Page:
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Popular Superstitions - Science Of The Middle Age Attributed To Magic

( Originally Published 1884 )

Arts and sciences, philosophy and civilization, are well known, generally speaking, to have had their origin in the East. The frequent journeys of the inhabitants of Europe during the latter end of the twelfth, and in the thirteenth centuries, into those distant climes, in the Crusades, gave birth to several species of knowledge then scarcely known. Ignorance is the enemy of improvement. While men have no desire to emancipate themselves from her slavery, they despise and oppose all that tends to enlighten the mind.

The celebrated Gerbert, however, about this period, or somewhat prior, founded a mathematical school at Rheims, in which he himself taught the elements of that science. He received his knowledge of mathematics from the Arabians. After his death he was treated as a sorcerer : he was said to have made a compact with the devil, from whose clutches he had much difficulty to extricate himself. The exalted station of life to which he arose, the extent of his knowledge in astronomy ; the instruments which he invented for the improvement of that science, were quite sufficient in these dark ages to make him be thought a necromancer.

Notwithstanding the ignorance which then prevailed, England produced a Roger Bacon, commonly denominated Friar Bacon; a man superior to his age ; a man acquainted with mechanics, optics, astronomy, and chemistry; who is said to have been the inventor of burning glasses, of the telescope, and gunpowder. He, too, was accused of magic, because his genius enabled him to soar above the ignorance of his time.

About the same time flourished Albertus Magnus, a man of inquisitive mind, and deeply skilled in the more abstruse sciences, at that period termed " occult ;" he was deemed, on this account, a magician, and with difficulty escaped the most barbarous tortures. Such accusations are a strong proof how greatly superior those astonishing men were to the age in which they lived. Magic originally consisted in the study of wisdom. Afterwards the magi applied their minds to astrology, divination and sorcery ; consequently, in time, men or women who excelled their rude neighbours in civilization and knowledge were branded with the name of magician, an odious character used to signify a diabolical kind of science, depending on the assistance of the infernal host, and the souls of the de-parted.

Few instances of these necromantic exhibitions occur in our own country, previous to the discovery of the art of printing. After that time our annals are full of them.

About the middle of the fifteenth century, John Fust or Faust, a goldsmith of Mentz, carried a number of Bibles to Paris, which he had caused to be printed, and disposed of them as manuscripts. The uniformity of the copies raised general wonder, being considered as a task beyond human invention. The red ink, with which they were embellished, was said to be his blood, and hence he was accused of being in league with the Devil. From this circumstance arose the story of the Devil and 'Dr. Faustus, which continues even to the present day.

A little prior to this period flourished Joan of Arc, better known as the Maid of Orleans, who attributed the impulses which she felt to the influence of heaven ; but upon her downfall, those who before had regarded her as a saint, considered her as a sorceress, forsaken by the demon who had granted her a fallacious and temporary assistance.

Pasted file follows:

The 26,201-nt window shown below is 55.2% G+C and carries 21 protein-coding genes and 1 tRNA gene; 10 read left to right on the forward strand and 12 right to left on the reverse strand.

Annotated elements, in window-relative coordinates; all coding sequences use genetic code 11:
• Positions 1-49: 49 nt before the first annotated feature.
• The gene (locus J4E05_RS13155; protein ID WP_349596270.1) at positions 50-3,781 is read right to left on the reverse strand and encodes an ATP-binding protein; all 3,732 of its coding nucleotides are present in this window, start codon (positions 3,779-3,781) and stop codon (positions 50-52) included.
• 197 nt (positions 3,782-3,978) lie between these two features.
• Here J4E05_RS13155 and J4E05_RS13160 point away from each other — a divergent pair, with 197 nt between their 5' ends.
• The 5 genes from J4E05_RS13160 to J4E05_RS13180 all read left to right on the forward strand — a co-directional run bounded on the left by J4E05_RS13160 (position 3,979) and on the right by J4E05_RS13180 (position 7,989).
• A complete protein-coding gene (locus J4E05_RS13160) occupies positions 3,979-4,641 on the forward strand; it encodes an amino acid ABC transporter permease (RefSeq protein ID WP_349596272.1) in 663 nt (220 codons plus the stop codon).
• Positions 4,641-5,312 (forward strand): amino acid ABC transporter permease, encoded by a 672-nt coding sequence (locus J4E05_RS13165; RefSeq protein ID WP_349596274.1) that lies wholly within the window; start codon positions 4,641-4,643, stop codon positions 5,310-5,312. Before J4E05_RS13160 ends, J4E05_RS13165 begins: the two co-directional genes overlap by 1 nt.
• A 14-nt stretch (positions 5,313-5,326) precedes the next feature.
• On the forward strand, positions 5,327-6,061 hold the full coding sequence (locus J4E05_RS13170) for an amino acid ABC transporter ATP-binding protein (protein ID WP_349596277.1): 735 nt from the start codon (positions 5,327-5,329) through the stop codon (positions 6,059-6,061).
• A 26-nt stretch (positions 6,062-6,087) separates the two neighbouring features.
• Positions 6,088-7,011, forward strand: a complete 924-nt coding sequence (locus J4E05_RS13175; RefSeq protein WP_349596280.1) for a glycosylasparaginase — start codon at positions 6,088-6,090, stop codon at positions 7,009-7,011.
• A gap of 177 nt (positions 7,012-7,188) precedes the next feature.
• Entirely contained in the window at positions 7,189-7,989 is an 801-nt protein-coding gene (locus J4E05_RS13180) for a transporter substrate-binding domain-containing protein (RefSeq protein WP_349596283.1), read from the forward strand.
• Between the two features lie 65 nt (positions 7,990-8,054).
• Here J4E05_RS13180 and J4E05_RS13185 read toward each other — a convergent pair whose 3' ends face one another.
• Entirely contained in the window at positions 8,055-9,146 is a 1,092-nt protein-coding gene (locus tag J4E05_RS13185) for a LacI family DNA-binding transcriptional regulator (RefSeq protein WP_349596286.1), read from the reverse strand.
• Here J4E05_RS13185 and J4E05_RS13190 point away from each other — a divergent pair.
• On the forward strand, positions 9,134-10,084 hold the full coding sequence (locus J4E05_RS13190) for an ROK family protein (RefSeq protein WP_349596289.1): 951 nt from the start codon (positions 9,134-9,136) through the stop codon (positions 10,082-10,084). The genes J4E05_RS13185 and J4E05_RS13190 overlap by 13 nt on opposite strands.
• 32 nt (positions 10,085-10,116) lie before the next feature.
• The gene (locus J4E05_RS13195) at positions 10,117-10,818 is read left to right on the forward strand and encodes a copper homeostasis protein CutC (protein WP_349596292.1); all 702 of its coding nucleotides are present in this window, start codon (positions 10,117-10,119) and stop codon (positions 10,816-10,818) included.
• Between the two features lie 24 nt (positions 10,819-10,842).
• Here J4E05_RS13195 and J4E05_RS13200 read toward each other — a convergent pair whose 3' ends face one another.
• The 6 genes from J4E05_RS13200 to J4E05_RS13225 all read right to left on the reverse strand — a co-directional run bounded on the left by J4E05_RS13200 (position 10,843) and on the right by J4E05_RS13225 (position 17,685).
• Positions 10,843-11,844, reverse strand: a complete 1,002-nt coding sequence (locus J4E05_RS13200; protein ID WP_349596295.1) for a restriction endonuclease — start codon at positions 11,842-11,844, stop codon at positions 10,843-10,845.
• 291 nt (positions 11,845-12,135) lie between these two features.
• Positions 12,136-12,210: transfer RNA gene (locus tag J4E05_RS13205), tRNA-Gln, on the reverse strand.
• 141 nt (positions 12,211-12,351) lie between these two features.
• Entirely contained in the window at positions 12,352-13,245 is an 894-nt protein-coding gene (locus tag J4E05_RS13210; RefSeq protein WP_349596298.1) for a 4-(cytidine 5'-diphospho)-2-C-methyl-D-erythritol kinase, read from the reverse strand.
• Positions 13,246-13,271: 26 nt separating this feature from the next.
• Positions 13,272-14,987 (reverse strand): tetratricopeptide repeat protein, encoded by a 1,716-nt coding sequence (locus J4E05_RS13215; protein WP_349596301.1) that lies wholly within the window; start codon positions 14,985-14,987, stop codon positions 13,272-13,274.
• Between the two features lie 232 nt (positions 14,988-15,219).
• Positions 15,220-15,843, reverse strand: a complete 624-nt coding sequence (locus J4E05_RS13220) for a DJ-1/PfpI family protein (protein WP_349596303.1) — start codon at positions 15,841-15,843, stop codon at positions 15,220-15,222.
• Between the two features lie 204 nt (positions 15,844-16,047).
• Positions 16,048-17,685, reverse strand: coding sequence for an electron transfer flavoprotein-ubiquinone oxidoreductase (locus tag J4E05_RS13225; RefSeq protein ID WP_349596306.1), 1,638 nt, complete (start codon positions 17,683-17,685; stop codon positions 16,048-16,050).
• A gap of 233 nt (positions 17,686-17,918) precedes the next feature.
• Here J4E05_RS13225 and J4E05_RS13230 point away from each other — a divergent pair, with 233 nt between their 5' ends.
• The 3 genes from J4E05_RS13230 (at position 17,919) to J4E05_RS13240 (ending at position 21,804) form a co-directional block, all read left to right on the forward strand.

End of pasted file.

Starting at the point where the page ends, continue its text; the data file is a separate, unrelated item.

Still later, in the reign of Henry VIII., lived Mother Shipton, whose fame spread through the whole kingdom ; and multitudes of all ranks resorted to her for the removal of their doubts, and the knowledge of future contingencies.

This premised, give me leave, Mr. Urban, to venture a conjecture on the figures engraved at page 401 of your last number, on what I conceive to have been an ivory commemorative medal [see note, p. 43]. The story of Friar Bacon's celebrated brazen head is well known. It is said by tradition, that this head was framed by the philosopher for the most beneficent purposes. Had its utterance been properly attended to, the most happy results were to have been the consequence ; nothing less than the fortification of this kingdom by an irrefragable surrounding barrier of brass. The mystic figure, according to its original designation, in due time solemnly spoke ; and distinctly, at three several intervals of time, uttered, in the most impressive tones, "Time is " (which was the opportunity appointed for making the request), "Time was," and "Time is past." These preternatural voices being heedlessly neglected by a servant in waiting, at the last terrible words the enchanted symbol fell to the ground, the intended beneficial project failed, and the head was instantly shivered into a thousand fragments. The middle figure in the drawing, and which indeed seems composed of inanimate materials, I conceive represents this mysterious head. The person immediately in front is Friar Bacon. The personage on his right, I conjecture, may be Albertus Magnus, rather than Dr. Faustus, as your correspondent supposes ; be being more a contemporary, as appears from the adjoined memorials, with the English philosopher. The three necromantic worthies seemed deeply engaged in the construction and design of the brazen head. Whom the female figure on the left denotes, I am at a loss to conjecture. Anachronism forbids us to suppose it to represent Mother Shipton or even the Maid of Orleans. Some of your correspondents, more deeply versed in " legendary lore," may, perhaps, deign further to elucidate in your pages this popular and youth-interesting incident of the "olden time."

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